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Lonely Planet Lonely Planet ePub

1Counting the 294 steps as you climb to the top of the Bunker Hill Monument, then catching your breath while you admire the 360-degree view of Boston, Cambridge and beyond.

2Sipping an ale at the same bar that propped up the founding fathers in the Warren Tavern.

3Learning about the long and storied history of the USS Constitution from US Navy sailors.

4Watching the sun set behind the city skyline from Pier Six.

5Taking your kids to the USS Constitution Museum to experience the life of a sailor.

Spend a day following the Freedom Trail and you will end up in Charlestown, as the final two sites are located here. Besides seeing the historic USS Constitution and the commemorative Bunker Hill Monument, strolling inland from the Charlestown waterfront provides an opportunity to explore the neighborhood's aged narrow streets, lined with 19th-century Federal and colonial houses. Afterwards, there are a handful of restaurants and cafes surrounding City Sq and lining Main St.

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Coming to America

Lonely Planet Lonely Planet ePub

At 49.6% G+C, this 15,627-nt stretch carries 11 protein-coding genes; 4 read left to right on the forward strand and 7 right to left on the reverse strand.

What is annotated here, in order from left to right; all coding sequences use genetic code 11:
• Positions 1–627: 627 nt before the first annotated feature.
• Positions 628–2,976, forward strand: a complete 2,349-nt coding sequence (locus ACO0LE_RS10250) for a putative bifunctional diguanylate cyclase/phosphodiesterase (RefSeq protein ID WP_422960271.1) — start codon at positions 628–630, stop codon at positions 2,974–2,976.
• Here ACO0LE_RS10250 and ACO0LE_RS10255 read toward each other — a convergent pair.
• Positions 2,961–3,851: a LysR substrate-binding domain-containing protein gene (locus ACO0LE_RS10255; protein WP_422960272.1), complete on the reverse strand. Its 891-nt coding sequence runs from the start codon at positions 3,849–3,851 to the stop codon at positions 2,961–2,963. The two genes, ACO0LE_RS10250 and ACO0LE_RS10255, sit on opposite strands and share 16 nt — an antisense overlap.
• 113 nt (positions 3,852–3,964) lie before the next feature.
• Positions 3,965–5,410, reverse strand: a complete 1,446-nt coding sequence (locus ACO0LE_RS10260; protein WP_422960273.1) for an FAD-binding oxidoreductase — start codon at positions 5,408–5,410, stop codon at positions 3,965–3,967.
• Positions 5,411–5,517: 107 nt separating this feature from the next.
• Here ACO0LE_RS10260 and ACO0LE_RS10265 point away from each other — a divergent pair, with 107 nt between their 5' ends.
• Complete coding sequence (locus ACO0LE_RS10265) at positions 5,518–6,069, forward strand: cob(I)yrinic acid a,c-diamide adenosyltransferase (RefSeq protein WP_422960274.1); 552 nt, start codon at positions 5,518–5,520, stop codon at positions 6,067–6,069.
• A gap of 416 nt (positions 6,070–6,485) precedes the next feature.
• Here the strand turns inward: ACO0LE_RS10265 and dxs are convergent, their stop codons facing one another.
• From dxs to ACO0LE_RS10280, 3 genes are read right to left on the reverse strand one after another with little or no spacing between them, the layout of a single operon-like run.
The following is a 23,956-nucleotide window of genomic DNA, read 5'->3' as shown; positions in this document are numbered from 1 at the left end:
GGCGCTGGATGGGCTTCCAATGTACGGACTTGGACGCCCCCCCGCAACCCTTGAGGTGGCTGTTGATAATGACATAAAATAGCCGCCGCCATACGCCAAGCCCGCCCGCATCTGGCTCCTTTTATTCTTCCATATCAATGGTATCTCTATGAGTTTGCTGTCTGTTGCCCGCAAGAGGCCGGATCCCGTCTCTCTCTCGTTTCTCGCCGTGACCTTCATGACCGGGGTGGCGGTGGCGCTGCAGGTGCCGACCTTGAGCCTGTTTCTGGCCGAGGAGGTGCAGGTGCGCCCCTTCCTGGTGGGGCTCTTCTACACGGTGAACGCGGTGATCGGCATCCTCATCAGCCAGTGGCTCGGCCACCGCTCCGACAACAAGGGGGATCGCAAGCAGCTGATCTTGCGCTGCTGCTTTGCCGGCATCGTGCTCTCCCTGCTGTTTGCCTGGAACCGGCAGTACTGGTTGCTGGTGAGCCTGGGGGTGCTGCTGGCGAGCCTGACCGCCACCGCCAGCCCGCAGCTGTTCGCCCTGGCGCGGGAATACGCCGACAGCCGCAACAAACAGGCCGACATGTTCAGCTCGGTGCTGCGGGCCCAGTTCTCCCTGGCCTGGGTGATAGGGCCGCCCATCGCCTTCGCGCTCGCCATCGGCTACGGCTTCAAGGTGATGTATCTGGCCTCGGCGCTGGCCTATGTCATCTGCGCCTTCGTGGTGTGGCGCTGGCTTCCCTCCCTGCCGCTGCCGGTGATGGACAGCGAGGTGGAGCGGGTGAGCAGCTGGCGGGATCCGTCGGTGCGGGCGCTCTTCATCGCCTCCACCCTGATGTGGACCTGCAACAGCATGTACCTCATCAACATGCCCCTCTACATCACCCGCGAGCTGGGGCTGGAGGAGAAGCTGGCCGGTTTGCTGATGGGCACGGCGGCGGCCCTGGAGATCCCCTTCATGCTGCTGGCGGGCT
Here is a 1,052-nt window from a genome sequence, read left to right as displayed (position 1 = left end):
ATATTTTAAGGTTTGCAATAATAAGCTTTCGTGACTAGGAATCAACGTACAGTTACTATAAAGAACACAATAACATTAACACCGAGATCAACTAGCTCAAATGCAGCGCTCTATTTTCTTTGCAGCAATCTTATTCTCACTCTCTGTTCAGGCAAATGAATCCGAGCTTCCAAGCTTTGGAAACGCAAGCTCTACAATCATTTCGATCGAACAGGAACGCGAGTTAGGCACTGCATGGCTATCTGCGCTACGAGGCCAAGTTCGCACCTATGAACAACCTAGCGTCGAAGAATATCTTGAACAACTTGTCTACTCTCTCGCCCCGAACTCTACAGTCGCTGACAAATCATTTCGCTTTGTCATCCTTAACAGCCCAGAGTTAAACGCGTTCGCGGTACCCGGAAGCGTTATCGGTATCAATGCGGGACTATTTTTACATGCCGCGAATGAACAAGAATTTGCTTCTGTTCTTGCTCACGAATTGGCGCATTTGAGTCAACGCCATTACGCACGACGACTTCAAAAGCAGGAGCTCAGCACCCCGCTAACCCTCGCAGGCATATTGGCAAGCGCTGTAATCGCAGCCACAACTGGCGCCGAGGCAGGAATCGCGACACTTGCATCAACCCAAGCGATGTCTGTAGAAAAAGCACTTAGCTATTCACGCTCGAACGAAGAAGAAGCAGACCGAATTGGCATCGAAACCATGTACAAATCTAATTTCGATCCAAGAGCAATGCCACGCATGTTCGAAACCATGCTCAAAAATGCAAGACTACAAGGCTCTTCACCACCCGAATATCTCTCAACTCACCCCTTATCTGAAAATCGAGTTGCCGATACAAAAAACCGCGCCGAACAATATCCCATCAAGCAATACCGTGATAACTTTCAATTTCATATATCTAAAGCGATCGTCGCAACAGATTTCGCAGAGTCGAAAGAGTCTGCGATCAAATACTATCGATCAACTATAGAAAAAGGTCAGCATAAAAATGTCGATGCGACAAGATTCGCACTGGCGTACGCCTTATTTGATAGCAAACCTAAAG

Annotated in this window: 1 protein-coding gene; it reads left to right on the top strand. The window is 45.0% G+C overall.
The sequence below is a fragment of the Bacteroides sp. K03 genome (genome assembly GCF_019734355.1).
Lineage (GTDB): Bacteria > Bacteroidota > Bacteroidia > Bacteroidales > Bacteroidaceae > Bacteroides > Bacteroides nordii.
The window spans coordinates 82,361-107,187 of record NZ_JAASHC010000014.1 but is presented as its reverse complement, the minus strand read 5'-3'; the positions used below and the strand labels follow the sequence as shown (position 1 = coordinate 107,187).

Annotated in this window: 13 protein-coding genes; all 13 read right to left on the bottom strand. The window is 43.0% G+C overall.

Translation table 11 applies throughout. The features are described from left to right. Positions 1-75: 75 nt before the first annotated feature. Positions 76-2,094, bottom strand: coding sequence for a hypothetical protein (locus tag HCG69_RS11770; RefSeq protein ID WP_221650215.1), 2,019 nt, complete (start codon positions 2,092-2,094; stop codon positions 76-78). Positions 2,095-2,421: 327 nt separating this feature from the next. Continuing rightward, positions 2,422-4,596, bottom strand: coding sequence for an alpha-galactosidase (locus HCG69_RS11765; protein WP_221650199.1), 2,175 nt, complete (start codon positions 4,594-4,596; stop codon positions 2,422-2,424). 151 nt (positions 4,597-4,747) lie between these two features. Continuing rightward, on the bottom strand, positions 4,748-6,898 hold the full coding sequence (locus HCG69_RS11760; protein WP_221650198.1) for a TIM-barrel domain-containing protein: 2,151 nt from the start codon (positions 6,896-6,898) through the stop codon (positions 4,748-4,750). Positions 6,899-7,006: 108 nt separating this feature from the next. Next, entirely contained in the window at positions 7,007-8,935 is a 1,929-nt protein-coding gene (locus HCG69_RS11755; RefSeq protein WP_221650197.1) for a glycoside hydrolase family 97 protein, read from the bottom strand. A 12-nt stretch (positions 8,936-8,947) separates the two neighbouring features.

Amanda Jones is a travel writer and photographer who lives in northern California. Her work has appeared in Travel & Leisure, Town & Country Travel, the Los Angeles Times, the London Sunday Times, Vogue and Condé Nast Traveller, among other publications. Thanks to a predilection for wandering, she has an embarrassing number of on-the-road tales of woe and misadventure. Amanda was born and raised in Auckland, New Zealand.

In 1982, at the age of twenty, I was still living at home with my parents in Auckland, New Zealand. The product of a spectacularly sheltered and conventional existence, I had graduated from university and had no plans for the future. One day, my father summoned me into his den, accused me of being ‘rudderless’, and presented me with a truly horrible suggestion. He was president of Auckland’s Rotary Club at the time, and he clearly felt the position entitled him to practise the worst kind of nepotism. ‘Rotary’, he announced, ‘is offering a scholarship for an MBA programme in America. I’ve entered your name. I feel quite sure you’ll get it. I think you can rely on the fact that you’ll be off to graduate school in a matter of months.’

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Southwest & Outer Montréal

Lonely Planet Lonely Planet ePub

1Witnessing the soaring architecture of the Oratoire St-Joseph, one of North America’s grandest churches.

2Working off those calories from munching poutine on the Canal de Lachine and its 14km of bike paths.

3Bringing out your green side at one of the world’s largest gardens, the Jardin Botanique and its Insectarium.

4Chilling out with the penguins and many other fish and fowl at the Biodôme, which takes you through four ecosystems.

5Learning about the history of Canadian railroads at the excellent, kid-friendly Musée Ferroviaire Canadien.